Monday, November 14, 2011

Arthur C. Clarke's Sands of Mars: 60 Years Later

It was 60 years ago this year that science-fiction grandmaster, Sir Arthur C. Clarke, wrote one of his lesser known books The Sands of Mars. It was never as famous as Childhood's End (1953), 2001: A Space Odyssey (1968) or Rendezvous with Rama (1972), but it was great book none-the-less, and I would like to now share with you some of my thoughts about it, as it nears the end of its sixtieth orbit around our Sun.  

The Hohmann Transfer Orbit, a means for us to leave Earth's orbit and head to Mars.

The story follows writer Martin Gibson as he travels to Mars in an effort to publicise the nascent colony's efforts to grow the Red Planet. The first part of the story recalls his crossing between Earth and Mars on the Ares, a ship that it is hoped will one day be a Cunard-like vehicle for people leaving Earth permanently. As he travels, we watch him adapt to three months in space and befriend and learn from the crew, all the while writing reports to his publishing company back on Earth. 

Upon arrival on Mars, he interacts with and befriends the citizens of this New World, not only growing to admire their early efforts to bring civilization to this distant place, but himself becoming Martian in outlook and in one instance making a discovery that changes humanity forever.

A 2005 NASA impression of an early human settlement on Mars

NASA's 'Spirit Mars Exploration Rover - A', 2004-2010
The book is an enjoyable story and it is hard to believe it is sixty years old. As with most science-fiction, there are some errors, the biggest being the Martian-based biological discriptions that subsequent exploration efforts have proved non-existent. But these errors are completely outweighed by the amazing insight -- both the scientific and psychological -- Clarke brings to the early human effort of travelling to other planets and exploring the stars. For example, in one of my favourite passages, Gibson recalls the momentous occasion of him leaving Earth’s orbit for the first time: 

Down there is all my past life and the lives of all my ancestors back to the first blob of jelly in the first primeval sea. No colonist or explorer setting sail from his native land ever left so much behind as I am leaving now. Down beneath those clouds lays the whole of human history: soon I shall be able to eclipse with my little finger what was, until a lifetime ago, all of Man’s dominion and everything that his art has saved from time. (Page 22) 

As well as capturing the genius, courage and audacity of humanity's first efforts to become a space-faring race, Clarke also notes how, as human beings, we will inevitability take our failings to the stars as well. In one instance while the protagonist is outside the ship exploring space, he encounters some of the rubbish that has been cast from the spaceship pulling him along. Here, Clarke  writes in a way anyone who regularly walks around London, Toronto or New York knows only too well: “We’ve been throwing out waste every day for weeks... and all our junk will soon go shooting out from the solar system.” When traveling around Mars in an aircraft there is a crash, and while I don't want to give too much away, this episode not only has a lasting impact on Gibson and the story, it also gives us an idea of how both terrifying and magnificent it will be when  we finally examine Mars by foot, wing and wheel.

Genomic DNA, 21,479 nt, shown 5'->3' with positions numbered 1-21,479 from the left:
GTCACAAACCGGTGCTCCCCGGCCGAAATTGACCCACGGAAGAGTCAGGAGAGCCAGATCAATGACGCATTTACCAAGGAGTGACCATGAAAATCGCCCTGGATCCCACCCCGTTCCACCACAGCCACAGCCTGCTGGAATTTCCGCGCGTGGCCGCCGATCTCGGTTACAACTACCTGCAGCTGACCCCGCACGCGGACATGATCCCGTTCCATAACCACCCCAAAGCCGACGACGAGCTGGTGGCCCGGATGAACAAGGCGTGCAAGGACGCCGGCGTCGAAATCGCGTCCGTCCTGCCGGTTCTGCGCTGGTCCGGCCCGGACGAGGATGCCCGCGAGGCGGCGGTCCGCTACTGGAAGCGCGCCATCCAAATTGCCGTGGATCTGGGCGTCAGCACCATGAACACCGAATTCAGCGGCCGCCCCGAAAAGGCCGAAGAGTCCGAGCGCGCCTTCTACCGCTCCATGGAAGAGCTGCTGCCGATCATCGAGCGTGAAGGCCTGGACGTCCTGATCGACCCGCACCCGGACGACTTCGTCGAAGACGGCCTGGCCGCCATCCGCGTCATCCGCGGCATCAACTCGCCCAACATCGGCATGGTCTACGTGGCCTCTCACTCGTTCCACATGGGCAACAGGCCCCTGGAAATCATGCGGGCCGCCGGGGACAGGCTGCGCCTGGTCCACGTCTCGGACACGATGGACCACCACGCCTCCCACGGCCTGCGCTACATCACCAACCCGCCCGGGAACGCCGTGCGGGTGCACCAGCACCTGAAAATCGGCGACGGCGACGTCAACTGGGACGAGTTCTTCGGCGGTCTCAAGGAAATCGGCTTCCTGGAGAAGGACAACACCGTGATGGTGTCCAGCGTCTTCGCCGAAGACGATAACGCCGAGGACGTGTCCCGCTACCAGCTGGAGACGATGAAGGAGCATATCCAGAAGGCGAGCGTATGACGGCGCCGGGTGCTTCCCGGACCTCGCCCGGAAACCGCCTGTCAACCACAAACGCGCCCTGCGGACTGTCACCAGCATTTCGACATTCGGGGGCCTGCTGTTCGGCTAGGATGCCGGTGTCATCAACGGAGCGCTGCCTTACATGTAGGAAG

NASA artist impression in the late 1980s
Despite some technological issues, none of which really distract from the story and could easily be updated by word replacement software – 'typewriter' to 'tablet computer', etc., Clarke’s 1951 story of a voyage to and life on Mars remains remarkably visionary and inspiring. We know now that Mars has a barren and lifeless surface, but we also know that one day many years ago, it had liquid water and perhaps even life. We also know that the spaceships in our future will not launch from Earth, but rather a giant orbiting space station just like the ‘Space Station One’ of Gibson’s time. Further, and on a slightly more mundane note, we also know how viral marketing and earned media are often the best way to excite people about something new and fresh. Clarke wasn't writing a marketing manual, but in these aspects of Sands, he was spot on. 
An artist impression of an O'Neill cylinder space station from The High Frontier: Human Colonies in Space by American physicist Gerard K. O'Neill 
So if you’re looking for something interesting to read and you are already familiar with Sir Arthur C. Clarke's more famous works, then give Sands of Mars a read. At 60 years, it’s still a fun, inspiring and reasonably accurate book that will satisfy anyone looking for some hard science-fiction to supplement their diet of Silver Surfer or Captain Atomic. 

(The author of this piece read the reprinted Sidgwick and Jackson 1982 edition which was found at Orbital Comics in London, UK)


  1. Sounds like a cool book we need to check out! We thought we'd devoured the entire Clarke library years ago, but somehow missed this one.

  2. Thanks for commenting, MWSNM! It's a good, short book and I'm sure you'll enjoy it. Clarke's canon is quite extensive and truth be told, I only discovered this one recently too. Cheers!

  3. i've always been a big Mars buff when it comes to exploration concepts fictional or otherwise. i really followed the news closely during NASA's 'Spirit Rover mission. those were some real awesome photos it transmitted back to Earth. Red Planet was ok but i thought Mission to Mars was pretty good.